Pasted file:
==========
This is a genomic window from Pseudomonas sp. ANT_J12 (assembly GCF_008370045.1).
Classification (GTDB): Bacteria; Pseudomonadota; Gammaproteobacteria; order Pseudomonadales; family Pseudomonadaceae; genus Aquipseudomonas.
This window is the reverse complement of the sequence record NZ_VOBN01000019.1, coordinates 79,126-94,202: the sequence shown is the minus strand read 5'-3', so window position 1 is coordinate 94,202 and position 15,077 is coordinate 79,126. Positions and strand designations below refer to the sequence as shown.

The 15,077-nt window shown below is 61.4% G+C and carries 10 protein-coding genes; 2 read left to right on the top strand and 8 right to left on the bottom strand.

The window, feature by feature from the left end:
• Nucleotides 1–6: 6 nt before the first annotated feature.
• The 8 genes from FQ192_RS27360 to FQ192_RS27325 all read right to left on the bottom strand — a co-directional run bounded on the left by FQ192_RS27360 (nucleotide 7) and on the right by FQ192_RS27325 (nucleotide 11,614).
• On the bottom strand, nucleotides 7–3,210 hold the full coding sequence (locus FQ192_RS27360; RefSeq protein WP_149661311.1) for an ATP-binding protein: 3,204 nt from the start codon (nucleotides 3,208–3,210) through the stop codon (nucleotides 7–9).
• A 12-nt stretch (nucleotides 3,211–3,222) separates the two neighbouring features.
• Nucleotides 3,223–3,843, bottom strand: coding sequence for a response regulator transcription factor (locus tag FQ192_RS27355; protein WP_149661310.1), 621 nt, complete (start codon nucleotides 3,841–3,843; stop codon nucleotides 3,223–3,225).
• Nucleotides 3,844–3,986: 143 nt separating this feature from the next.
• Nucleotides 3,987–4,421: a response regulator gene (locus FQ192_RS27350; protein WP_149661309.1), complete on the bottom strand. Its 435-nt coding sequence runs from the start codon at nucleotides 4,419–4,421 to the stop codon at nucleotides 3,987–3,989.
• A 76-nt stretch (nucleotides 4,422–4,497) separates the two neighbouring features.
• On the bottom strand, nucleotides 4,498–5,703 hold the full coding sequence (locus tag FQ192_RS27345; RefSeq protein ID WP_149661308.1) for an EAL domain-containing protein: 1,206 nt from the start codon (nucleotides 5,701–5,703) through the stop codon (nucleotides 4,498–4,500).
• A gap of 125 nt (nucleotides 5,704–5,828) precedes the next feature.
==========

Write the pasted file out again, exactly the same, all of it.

This is a genomic window from Pseudomonas sp. ANT_J12 (assembly GCF_008370045.1).
Classification (GTDB): Bacteria; Pseudomonadota; Gammaproteobacteria; order Pseudomonadales; family Pseudomonadaceae; genus Aquipseudomonas.
This window is the reverse complement of the sequence record NZ_VOBN01000019.1, coordinates 79,126-94,202: the sequence shown is the minus strand read 5'-3', so window position 1 is coordinate 94,202 and position 15,077 is coordinate 79,126. Positions and strand designations below refer to the sequence as shown.

The 15,077-nt window shown below is 61.4% G+C and carries 10 protein-coding genes; 2 read left to right on the top strand and 8 right to left on the bottom strand.

The window, feature by feature from the left end:
• Nucleotides 1–6: 6 nt before the first annotated feature.
• The 8 genes from FQ192_RS27360 to FQ192_RS27325 all read right to left on the bottom strand — a co-directional run bounded on the left by FQ192_RS27360 (nucleotide 7) and on the right by FQ192_RS27325 (nucleotide 11,614).
• On the bottom strand, nucleotides 7–3,210 hold the full coding sequence (locus FQ192_RS27360; RefSeq protein WP_149661311.1) for an ATP-binding protein: 3,204 nt from the start codon (nucleotides 3,208–3,210) through the stop codon (nucleotides 7–9).
• A 12-nt stretch (nucleotides 3,211–3,222) separates the two neighbouring features.
• Nucleotides 3,223–3,843, bottom strand: coding sequence for a response regulator transcription factor (locus tag FQ192_RS27355; protein WP_149661310.1), 621 nt, complete (start codon nucleotides 3,841–3,843; stop codon nucleotides 3,223–3,225).
• Nucleotides 3,844–3,986: 143 nt separating this feature from the next.
• Nucleotides 3,987–4,421: a response regulator gene (locus FQ192_RS27350; protein WP_149661309.1), complete on the bottom strand. Its 435-nt coding sequence runs from the start codon at nucleotides 4,419–4,421 to the stop codon at nucleotides 3,987–3,989.
• A 76-nt stretch (nucleotides 4,422–4,497) separates the two neighbouring features.
• On the bottom strand, nucleotides 4,498–5,703 hold the full coding sequence (locus tag FQ192_RS27345; RefSeq protein ID WP_149661308.1) for an EAL domain-containing protein: 1,206 nt from the start codon (nucleotides 5,701–5,703) through the stop codon (nucleotides 4,498–4,500).
• A gap of 125 nt (nucleotides 5,704–5,828) precedes the next feature.